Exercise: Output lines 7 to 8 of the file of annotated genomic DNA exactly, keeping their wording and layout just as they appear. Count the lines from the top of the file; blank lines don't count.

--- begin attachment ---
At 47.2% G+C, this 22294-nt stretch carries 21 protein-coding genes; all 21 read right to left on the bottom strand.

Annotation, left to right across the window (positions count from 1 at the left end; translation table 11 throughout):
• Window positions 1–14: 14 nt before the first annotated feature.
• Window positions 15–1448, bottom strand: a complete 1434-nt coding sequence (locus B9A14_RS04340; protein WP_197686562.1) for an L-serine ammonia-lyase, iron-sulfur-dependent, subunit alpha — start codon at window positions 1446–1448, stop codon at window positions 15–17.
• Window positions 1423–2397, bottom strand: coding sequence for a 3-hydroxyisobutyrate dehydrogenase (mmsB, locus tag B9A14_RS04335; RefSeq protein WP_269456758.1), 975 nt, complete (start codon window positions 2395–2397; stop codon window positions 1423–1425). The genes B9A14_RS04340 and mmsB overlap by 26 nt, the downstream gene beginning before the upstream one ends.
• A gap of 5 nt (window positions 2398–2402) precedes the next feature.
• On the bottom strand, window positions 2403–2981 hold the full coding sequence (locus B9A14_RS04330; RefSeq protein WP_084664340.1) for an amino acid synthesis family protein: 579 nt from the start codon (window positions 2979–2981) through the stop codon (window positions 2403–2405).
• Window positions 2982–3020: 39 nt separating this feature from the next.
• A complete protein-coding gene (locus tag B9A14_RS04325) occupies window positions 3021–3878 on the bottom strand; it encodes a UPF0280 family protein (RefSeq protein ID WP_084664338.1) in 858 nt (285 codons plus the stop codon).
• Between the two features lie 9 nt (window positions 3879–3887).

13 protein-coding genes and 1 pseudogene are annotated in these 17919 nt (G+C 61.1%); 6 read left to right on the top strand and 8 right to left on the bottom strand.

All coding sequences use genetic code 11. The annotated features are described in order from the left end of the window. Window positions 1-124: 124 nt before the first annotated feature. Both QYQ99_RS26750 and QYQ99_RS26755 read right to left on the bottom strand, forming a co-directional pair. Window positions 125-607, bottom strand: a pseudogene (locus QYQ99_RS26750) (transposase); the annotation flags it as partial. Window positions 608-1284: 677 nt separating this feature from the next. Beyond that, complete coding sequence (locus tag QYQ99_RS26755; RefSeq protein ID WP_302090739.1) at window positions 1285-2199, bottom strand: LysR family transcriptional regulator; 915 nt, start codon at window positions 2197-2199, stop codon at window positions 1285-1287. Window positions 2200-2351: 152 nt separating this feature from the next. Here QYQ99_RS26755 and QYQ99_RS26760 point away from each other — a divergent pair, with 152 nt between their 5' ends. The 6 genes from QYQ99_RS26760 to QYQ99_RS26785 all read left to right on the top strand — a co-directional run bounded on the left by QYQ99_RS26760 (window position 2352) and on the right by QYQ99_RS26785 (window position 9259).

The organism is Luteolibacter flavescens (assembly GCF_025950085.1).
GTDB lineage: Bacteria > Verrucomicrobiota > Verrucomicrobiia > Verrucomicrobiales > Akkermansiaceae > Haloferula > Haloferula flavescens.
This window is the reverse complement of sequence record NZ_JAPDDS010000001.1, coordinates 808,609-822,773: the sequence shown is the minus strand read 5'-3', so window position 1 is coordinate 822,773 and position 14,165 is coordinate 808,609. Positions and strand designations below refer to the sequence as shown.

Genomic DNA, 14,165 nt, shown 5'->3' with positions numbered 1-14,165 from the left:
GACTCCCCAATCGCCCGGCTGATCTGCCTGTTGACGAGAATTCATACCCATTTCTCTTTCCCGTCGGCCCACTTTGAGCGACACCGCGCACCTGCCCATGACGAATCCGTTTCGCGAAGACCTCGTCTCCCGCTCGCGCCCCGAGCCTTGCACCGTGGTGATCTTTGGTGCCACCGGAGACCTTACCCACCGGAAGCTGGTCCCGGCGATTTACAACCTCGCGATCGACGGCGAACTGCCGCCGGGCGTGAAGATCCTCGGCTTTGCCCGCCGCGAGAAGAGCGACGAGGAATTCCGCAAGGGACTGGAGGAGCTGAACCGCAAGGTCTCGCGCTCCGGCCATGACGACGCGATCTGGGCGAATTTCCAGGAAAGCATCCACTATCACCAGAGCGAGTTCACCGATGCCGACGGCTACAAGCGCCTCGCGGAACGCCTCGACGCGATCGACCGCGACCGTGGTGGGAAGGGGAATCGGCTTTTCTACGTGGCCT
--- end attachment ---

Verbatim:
• On the bottom strand, window positions 2403–2981 hold the full coding sequence (locus B9A14_RS04330; RefSeq protein WP_084664340.1) for an amino acid synthesis family protein: 579 nt from the start codon (window positions 2979–2981) through the stop codon (window positions 2403–2405).
• Window positions 2982–3020: 39 nt separating this feature from the next.